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Microsoft taps Dell to build Azure cloud

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Dell eying containerized data centers?

As for the specific designs of the servers, all Dell will say is that the servers it creates for DCS customers have right-sized power supplies and fans, so energy is not wasted; low-flow fan algorithms that increase fan efficiency and return air temperature to computer room air-conditioning units; increased memory density that helps reduce excess heat and overall power consumption in the server; and custom-designed chasses that help optimize density and airflow.

The machines are undoubtedly based on x64 processors, although it would be hilarious if Windows Azure was running on Itanium iron (which is technically possible but logically stupid, especially since Dell doesn't really like Itanium and Microsoft only does because it helps kill RISC/Unix a little).

Here's a link to a cloud server design Dell has done, called the XS23, that the company is willing to talk about. It has four two-socket servers and a dozen 3.5-inch drives in a 2U space. Here's another link, one to the companion J23 JBOD disk array, which crams 23 disks into a 2U space. (That's a dozen drives in the front, eleven in the back, and the power supplies in the middle; the power cord eats the space of one of the drives in the back).

"The scale at which Microsoft is building out their cloud and the infrastructure to support Windows Azure absolutely warranted really optimized solutions," explained Norrod. "We think they chose us because we gave them the solution that was power-optimized, performance-optimized, easy to deploy and scale to fulfill their needs and support it around the world."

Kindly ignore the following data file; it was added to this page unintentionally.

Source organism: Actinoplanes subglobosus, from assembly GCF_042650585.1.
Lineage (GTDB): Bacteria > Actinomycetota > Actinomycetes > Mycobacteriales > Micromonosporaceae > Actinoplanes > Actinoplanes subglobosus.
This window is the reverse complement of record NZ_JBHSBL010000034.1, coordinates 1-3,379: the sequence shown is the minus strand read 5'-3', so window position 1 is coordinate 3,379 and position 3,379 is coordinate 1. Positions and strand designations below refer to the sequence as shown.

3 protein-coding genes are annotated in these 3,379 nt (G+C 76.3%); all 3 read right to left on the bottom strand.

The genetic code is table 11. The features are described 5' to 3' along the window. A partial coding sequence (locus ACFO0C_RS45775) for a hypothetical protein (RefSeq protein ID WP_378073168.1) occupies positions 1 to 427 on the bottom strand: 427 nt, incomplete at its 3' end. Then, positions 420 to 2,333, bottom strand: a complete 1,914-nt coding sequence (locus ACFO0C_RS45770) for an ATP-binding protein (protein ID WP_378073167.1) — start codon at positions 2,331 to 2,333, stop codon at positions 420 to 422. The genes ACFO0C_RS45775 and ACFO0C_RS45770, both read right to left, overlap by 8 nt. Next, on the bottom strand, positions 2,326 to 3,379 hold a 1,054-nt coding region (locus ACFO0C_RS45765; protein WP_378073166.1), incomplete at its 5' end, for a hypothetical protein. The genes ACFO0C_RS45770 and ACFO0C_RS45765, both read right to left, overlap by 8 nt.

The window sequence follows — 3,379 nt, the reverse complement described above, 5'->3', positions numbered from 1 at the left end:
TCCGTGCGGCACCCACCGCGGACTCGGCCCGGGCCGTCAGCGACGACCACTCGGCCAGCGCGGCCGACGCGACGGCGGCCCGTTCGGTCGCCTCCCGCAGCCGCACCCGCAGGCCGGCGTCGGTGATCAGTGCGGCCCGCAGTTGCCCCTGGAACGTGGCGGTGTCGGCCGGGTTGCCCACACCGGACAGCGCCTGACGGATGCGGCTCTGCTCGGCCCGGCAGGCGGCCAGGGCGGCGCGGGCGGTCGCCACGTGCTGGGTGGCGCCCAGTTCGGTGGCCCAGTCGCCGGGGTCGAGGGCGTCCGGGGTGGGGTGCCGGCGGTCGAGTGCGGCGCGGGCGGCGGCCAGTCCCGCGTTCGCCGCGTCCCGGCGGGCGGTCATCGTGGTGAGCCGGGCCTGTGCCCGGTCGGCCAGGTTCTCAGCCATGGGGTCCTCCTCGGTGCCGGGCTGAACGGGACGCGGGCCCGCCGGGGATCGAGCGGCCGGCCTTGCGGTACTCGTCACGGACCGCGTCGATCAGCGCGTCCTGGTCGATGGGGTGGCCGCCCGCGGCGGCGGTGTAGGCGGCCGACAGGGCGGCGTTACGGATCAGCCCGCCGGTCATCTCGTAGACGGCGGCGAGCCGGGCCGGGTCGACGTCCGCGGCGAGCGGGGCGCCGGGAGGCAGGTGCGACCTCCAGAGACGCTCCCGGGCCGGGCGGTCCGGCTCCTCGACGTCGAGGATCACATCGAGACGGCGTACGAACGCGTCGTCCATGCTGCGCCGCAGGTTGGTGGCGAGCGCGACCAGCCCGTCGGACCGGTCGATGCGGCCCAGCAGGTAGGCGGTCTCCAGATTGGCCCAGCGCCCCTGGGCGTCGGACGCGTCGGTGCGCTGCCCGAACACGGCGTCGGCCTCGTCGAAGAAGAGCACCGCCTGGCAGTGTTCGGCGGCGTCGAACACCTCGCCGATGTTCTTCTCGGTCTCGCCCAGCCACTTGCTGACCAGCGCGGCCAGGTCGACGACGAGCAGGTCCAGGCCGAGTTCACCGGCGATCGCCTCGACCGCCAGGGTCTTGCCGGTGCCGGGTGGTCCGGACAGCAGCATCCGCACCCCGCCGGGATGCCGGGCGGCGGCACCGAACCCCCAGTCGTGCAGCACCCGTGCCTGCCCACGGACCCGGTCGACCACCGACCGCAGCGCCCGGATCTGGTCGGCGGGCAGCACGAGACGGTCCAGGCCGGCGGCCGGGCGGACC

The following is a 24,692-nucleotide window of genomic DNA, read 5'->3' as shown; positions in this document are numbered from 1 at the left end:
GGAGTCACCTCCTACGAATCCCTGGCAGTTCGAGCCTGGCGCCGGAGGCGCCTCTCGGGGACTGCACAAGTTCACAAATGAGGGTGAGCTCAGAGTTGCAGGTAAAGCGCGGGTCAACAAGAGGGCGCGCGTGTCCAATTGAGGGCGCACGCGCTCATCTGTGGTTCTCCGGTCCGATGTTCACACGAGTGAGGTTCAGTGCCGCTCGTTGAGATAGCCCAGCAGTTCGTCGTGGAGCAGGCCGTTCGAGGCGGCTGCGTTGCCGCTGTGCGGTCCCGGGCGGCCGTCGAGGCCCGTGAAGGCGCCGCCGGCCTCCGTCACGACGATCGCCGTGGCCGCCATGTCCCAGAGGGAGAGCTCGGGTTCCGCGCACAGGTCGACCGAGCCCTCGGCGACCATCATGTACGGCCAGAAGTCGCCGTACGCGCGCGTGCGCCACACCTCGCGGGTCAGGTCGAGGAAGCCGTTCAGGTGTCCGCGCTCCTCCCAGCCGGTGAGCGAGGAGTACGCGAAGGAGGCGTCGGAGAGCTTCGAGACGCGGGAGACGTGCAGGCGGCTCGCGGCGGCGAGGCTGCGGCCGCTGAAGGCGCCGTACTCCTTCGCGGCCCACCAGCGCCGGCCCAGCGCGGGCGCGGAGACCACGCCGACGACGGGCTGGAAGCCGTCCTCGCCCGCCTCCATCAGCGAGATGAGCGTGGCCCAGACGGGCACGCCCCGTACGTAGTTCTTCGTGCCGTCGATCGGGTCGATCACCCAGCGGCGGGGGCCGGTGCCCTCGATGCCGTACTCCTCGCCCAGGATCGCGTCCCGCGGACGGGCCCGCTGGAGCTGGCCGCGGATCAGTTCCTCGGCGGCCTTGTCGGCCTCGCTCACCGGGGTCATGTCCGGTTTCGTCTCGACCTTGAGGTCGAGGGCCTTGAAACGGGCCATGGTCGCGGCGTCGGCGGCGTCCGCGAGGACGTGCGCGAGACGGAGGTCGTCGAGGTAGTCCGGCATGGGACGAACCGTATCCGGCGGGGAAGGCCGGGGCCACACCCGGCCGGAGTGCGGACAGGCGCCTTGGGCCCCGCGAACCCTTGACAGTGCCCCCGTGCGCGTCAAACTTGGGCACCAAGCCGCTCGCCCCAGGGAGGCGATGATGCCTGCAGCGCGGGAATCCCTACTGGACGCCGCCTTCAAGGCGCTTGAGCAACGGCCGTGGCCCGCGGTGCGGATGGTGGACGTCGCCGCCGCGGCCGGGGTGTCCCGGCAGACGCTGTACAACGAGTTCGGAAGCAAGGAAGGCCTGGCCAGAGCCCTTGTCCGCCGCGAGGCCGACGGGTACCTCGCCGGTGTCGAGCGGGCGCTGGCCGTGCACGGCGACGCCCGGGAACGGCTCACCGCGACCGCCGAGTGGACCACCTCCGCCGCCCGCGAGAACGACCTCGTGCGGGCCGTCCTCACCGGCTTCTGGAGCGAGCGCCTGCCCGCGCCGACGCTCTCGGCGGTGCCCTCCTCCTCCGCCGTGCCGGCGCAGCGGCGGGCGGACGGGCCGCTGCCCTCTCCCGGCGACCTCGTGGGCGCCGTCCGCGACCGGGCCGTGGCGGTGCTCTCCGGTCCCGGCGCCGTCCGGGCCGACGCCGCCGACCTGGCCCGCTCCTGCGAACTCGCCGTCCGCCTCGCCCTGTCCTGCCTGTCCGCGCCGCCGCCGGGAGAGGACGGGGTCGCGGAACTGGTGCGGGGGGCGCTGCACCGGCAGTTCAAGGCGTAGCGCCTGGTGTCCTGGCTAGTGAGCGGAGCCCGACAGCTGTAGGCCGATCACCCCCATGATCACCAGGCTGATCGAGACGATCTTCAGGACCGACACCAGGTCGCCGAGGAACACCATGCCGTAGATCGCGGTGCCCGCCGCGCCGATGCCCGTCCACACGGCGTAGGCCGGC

A report in Data Center Knowledge claims that Microsoft has tested Azure on iron from Verari Systems and Rackable Systems, niche blade and rack server makers who have maximized energy efficiency and density in their respective designs. This report says that while the initial Azure iron is sitting in the data center in Quincy, the Azure cloud will eventually be run in a containerized data center that Microsoft is planning for the outskirts of Chicago.

Verari sells its own containerized data centers, called Forrest, as do Hewlett-Packard and Sun Microsystems. Microsoft is already a Verari customer (and one of its largest customers at that), so a Dell hardware win is a pretty big deal. Dell has been reportedly working on its own containerized data center as well, and this may have been a key factor in its selection by Microsoft for the Azure iron.

The word on the street back in April was that Microsoft was buying 220 containers worth of gear to power its cloud computing effort for the Chicago data center. No word yet on whether this is still the plan. ®

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